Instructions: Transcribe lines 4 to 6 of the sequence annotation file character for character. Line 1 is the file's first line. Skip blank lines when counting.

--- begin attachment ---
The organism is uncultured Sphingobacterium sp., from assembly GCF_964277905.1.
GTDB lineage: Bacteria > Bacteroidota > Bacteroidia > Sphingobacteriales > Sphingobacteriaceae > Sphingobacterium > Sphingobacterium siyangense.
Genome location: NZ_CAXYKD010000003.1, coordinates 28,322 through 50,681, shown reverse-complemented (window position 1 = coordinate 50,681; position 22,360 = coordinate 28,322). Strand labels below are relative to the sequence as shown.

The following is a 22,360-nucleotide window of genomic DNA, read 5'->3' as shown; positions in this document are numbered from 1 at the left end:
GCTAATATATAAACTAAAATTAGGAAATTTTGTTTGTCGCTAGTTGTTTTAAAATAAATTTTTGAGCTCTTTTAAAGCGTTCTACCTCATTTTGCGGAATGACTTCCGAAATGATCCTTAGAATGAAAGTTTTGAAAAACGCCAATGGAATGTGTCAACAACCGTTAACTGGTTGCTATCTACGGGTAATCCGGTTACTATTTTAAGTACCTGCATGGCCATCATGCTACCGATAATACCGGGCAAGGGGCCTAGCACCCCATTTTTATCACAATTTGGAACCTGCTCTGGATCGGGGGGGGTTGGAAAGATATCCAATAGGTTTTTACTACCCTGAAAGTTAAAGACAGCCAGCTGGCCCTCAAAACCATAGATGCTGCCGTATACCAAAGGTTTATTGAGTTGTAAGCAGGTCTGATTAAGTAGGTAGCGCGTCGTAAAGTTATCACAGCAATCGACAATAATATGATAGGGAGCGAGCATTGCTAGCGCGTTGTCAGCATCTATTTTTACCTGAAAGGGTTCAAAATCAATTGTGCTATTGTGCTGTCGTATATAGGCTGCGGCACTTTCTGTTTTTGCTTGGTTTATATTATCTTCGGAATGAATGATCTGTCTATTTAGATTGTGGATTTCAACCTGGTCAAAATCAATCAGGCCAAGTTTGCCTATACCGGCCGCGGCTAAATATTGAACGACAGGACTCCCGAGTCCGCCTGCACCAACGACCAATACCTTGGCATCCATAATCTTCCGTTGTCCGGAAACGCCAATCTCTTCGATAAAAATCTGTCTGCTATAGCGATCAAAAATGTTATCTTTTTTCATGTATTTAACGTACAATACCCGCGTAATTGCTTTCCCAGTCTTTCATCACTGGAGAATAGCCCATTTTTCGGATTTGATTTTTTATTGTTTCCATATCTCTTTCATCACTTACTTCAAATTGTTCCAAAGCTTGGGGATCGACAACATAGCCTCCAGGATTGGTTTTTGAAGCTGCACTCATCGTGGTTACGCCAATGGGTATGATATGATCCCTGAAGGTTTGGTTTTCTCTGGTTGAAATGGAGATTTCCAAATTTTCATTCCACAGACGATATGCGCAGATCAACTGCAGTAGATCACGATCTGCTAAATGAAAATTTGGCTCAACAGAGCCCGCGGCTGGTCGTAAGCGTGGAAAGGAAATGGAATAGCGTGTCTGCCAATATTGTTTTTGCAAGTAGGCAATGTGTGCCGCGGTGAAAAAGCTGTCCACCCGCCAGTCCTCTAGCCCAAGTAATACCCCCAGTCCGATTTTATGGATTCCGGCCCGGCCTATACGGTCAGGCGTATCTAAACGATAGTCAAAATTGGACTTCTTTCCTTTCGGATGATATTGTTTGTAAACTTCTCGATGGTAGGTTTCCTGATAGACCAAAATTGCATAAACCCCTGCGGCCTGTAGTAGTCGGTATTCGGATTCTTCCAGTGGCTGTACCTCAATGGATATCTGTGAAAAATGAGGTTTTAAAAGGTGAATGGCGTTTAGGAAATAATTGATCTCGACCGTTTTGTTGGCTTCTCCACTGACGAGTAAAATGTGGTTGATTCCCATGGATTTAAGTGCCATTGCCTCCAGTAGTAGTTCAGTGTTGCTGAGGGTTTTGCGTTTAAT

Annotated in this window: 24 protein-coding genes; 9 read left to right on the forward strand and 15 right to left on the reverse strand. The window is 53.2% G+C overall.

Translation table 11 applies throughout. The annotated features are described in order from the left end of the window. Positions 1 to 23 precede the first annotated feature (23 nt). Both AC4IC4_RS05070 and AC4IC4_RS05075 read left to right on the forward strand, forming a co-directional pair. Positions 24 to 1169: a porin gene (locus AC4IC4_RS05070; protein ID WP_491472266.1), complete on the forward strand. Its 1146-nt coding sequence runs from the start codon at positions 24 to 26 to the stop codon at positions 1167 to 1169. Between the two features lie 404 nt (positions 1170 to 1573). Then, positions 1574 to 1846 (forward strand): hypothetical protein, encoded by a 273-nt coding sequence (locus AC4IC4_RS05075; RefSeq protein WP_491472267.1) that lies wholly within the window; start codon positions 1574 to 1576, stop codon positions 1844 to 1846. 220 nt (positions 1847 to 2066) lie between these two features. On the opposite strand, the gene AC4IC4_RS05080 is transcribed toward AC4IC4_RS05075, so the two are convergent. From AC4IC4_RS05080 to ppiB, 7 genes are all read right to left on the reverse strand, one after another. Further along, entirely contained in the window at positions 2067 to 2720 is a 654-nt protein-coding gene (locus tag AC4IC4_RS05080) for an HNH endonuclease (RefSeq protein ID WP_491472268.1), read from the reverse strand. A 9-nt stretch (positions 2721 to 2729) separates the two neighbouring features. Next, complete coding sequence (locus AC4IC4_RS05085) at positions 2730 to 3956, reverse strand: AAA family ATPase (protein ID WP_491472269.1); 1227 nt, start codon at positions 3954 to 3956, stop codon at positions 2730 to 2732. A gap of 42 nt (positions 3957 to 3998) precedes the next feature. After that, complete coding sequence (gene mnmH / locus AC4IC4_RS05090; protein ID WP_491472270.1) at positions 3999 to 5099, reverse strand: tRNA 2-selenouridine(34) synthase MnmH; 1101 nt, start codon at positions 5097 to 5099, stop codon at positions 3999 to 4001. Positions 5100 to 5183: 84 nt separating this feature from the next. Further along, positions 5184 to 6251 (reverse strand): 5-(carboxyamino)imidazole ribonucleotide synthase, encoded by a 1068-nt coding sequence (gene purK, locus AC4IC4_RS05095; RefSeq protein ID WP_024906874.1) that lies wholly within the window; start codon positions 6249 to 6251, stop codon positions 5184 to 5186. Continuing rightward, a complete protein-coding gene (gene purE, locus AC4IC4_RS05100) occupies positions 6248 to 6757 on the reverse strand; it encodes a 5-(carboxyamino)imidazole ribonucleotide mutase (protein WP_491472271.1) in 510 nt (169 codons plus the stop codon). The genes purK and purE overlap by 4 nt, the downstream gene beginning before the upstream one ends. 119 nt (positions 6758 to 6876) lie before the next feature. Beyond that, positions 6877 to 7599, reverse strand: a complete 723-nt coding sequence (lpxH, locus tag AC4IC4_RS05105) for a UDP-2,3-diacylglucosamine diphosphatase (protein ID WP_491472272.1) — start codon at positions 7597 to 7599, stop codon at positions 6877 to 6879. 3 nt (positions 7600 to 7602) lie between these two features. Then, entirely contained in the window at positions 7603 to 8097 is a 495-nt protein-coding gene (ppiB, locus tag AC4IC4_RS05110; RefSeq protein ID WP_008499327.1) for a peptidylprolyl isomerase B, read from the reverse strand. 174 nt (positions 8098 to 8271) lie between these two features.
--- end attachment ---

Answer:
The following is a 22,360-nucleotide window of genomic DNA, read 5'->3' as shown; positions in this document are numbered from 1 at the left end:
GCTAATATATAAACTAAAATTAGGAAATTTTGTTTGTCGCTAGTTGTTTTAAAATAAATTTTTGAGCTCTTTTAAAGCGTTCTACCTCATTTTGCGGAATGACTTCCGAAATGATCCTTAGAATGAAAGTTTTGAAAAACGCCAATGGAATGTGTCAACAACCGTTAACTGGTTGCTATCTACGGGTAATCCGGTTACTATTTTAAGTACCTGCATGGCCATCATGCTACCGATAATACCGGGCAAGGGGCCTAGCACCCCATTTTTATCACAATTTGGAACCTGCTCTGGATCGGGGGGGGTTGGAAAGATATCCAATAGGTTTTTACTACCCTGAAAGTTAAAGACAGCCAGCTGGCCCTCAAAACCATAGATGCTGCCGTATACCAAAGGTTTATTGAGTTGTAAGCAGGTCTGATTAAGTAGGTAGCGCGTCGTAAAGTTATCACAGCAATCGACAATAATATGATAGGGAGCGAGCATTGCTAGCGCGTTGTCAGCATCTATTTTTACCTGAAAGGGTTCAAAATCAATTGTGCTATTGTGCTGTCGTATATAGGCTGCGGCACTTTCTGTTTTTGCTTGGTTTATATTATCTTCGGAATGAATGATCTGTCTATTTAGATTGTGGATTTCAACCTGGTCAAAATCAATCAGGCCAAGTTTGCCTATACCGGCCGCGGCTAAATATTGAACGACAGGACTCCCGAGTCCGCCTGCACCAACGACCAATACCTTGGCATCCATAATCTTCCGTTGTCCGGAAACGCCAATCTCTTCGATAAAAATCTGTCTGCTATAGCGATCAAAAATGTTATCTTTTTTCATGTATTTAACGTACAATACCCGCGTAATTGCTTTCCCAGTCTTTCATCACTGGAGAATAGCCCATTTTTCGGATTTGATTTTTTATTGTTTCCATATCTCTTTCATCACTTACTTCAAATTGTTCCAAAGCTTGGGGATCGACAACATAGCCTCCAGGATTGGTTTTTGAAGCTGCACTCATCGTGGTTACGCCAATGGGTATGATATGATCCCTGAAGGTTTGGTTTTCTCTGGTTGAAATGGAGATTTCCAAATTTTCATTCCACAGACGATATGCGCAGATCAACTGCAGTAGATCACGATCTGCTAAATGAAAATTTGGCTCAACAGAGCCCGCGGCTGGTCGTAAGCGTGGAAAGGAAATGGAATAGCGTGTCTGCCAATATTGTTTTTGCAAGTAGGCAATGTGTGCCGCGGTGAAAAAGCTGTCCACCCGCCAGTCCTCTAGCCCAAGTAATACCCCCAGTCCGATTTTATGGATTCCGGCCCGGCCTATACGGTCAGGCGTATCTAAACGATAGTCAAAATTGGACTTCTTTCCTTTCGGATGATATTGTTTGTAAACTTCTCGATGGTAGGTTTCCTGATAGACCAAAATTGCATAAACCCCTGCGGCCTGTAGTAGTCGGTATTCGGATTCTTCCAGTGGCTGTACCTCAATGGATATCTGTGAAAAATGAGGTTTTAAAAGGTGAATGGCGTTTAGGAAATAATTGATCTCGACCGTTTTGTTGGCTTCTCCACTGACGAGTAAAATGTGGTTGATTCCCATGGATTTAAGTGCCATTGCCTCCAGTAGTAGTTCAGTGTTGCTGAGGGTTTTGCGTTTAAT

Annotated in this window: 24 protein-coding genes; 9 read left to right on the forward strand and 15 right to left on the reverse strand. The window is 53.2% G+C overall.